Philip Frederick Mayer Edit Profile
He was graduated at Columbia in 1799, studied theology in New York, was licensed to preach, 1 September 1802, and ordained to the Lutheran ministry in the following year.
In 1803 he became pastor at Athens, New York. He remained in this position until his death. He received the degree of D.D. from the University of Pennsylvania in 1823 and from Columbia in 1837.
In 1804 he had refused to accept the same honor from Harvard on the ground that he was too young, and he also declined the provostship of the University of Pennsylvania in 1823. Mayer was active in benevolent enterprises in Philadelphia. In 1808 he was associated in the formation of the Pennsylvania Bible Society, the first institution of the kind in the United States, of which he was for many years an active manager and at the time of his death its presiding officer.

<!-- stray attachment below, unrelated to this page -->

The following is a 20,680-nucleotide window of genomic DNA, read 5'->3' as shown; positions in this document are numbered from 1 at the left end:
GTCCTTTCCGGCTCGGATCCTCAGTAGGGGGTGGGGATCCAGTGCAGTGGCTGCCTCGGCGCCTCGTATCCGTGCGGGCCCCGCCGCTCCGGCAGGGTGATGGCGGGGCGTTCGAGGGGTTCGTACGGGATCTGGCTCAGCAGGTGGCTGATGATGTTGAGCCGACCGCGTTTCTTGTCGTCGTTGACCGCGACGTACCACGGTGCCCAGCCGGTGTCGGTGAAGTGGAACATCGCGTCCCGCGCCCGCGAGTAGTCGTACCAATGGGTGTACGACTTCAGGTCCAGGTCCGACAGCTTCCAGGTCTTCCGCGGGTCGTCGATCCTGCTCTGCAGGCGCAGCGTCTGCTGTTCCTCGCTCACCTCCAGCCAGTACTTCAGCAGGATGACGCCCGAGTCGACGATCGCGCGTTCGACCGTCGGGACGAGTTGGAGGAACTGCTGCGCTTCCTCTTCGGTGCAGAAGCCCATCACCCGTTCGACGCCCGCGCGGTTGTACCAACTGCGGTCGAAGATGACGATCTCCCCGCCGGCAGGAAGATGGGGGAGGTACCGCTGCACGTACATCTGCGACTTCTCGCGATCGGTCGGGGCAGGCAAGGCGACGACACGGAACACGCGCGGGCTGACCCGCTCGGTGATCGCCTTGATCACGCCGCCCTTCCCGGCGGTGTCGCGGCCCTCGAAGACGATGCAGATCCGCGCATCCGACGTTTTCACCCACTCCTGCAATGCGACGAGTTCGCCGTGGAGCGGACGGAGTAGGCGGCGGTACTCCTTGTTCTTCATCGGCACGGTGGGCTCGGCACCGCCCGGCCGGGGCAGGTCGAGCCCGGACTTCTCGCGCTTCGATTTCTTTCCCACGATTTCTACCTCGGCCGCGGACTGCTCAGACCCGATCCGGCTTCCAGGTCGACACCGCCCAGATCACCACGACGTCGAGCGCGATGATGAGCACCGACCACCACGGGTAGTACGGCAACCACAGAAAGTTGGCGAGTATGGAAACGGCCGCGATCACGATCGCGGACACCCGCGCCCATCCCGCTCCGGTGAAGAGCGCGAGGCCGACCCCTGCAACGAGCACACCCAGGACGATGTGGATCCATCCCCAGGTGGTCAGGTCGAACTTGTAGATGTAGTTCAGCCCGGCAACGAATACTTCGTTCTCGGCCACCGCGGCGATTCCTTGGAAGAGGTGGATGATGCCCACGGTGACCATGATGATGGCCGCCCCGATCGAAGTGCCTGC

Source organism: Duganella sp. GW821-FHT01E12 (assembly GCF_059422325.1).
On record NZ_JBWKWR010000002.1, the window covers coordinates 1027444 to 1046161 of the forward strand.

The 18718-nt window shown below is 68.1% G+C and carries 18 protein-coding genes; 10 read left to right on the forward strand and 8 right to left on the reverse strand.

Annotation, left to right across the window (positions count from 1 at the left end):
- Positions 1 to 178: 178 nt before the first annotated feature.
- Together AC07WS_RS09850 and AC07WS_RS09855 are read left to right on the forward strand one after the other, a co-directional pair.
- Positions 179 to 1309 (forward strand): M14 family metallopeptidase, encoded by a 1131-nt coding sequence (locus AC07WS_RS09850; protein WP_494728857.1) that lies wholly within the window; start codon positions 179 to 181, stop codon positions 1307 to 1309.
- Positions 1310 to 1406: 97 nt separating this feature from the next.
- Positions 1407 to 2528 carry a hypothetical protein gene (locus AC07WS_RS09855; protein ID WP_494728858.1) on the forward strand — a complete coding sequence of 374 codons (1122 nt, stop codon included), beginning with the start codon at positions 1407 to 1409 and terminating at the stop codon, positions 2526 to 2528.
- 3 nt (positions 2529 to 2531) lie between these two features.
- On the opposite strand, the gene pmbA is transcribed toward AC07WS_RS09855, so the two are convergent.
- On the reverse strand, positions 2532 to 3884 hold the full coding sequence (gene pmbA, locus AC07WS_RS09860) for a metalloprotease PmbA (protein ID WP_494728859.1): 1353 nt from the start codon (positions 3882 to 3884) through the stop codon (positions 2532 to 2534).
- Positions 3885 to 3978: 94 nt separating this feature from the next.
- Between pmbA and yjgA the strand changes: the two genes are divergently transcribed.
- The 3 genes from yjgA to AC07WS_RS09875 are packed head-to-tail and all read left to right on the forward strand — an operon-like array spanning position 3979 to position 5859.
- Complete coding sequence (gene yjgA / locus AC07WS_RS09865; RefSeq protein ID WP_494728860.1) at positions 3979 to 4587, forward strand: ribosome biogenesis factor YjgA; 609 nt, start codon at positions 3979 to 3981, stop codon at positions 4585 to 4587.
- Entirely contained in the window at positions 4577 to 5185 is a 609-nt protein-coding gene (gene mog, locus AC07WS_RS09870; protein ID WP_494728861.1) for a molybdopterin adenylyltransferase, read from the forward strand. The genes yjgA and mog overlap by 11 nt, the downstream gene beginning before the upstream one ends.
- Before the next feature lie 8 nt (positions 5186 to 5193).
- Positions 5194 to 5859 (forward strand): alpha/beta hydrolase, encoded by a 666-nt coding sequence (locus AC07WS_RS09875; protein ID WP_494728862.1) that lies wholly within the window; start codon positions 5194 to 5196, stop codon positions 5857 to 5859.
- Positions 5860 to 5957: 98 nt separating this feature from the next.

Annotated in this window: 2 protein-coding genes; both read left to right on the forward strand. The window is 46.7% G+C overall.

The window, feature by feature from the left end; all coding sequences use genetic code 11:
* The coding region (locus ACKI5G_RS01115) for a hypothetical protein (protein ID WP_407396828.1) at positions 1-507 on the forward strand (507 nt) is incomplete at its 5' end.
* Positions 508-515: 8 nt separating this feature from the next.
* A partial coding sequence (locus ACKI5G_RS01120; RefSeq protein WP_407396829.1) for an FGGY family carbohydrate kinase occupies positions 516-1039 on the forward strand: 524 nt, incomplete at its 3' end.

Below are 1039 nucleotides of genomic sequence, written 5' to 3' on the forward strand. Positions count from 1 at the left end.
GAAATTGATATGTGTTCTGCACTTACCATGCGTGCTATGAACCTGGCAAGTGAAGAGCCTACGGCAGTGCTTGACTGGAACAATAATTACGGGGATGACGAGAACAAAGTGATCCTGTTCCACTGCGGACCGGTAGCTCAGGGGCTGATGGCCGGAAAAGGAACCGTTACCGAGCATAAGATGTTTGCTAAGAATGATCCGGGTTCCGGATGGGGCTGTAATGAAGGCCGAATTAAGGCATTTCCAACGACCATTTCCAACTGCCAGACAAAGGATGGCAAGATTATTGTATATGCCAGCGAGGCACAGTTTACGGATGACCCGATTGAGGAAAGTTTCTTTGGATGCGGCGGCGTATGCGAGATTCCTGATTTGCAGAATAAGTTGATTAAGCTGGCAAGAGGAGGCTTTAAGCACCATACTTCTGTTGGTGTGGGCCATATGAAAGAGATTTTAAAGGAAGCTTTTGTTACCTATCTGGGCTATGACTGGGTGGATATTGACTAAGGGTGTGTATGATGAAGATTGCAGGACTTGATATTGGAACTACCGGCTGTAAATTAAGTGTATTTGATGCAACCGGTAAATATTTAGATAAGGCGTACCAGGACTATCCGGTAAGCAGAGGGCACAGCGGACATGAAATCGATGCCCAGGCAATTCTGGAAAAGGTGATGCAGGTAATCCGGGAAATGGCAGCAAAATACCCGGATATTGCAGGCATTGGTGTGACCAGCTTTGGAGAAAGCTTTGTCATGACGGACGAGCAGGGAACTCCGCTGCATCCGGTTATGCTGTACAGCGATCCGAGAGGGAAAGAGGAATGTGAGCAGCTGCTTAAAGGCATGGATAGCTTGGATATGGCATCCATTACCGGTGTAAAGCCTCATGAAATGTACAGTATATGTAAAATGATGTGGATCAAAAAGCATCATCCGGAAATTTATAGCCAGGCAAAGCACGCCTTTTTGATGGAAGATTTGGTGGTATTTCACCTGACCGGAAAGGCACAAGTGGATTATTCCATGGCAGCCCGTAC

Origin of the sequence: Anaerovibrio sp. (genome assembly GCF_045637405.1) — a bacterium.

He was for many years a trustee of the University of Pennsylvania. In 1817 he did much to establish the system of public education in Pennsylvania. For many years before his death he was president of the board of managers of the Institution for the Deaf and Dumb.
In 1812 the ministerium of Pennsylvania appointed a committee to prepare a suitable collection of English hymns for public worship, to which was to be appended a liturgy, and Mayer was entrusted with this work. In 1833 a new and enlarged edition was issued, of which he again had charge. He published the sermon that he delivered at the 50th anniversary of his pastorate in Philadelphia.
Married Lucy W. Rodman, May 24, 1804, 8 children including Mary.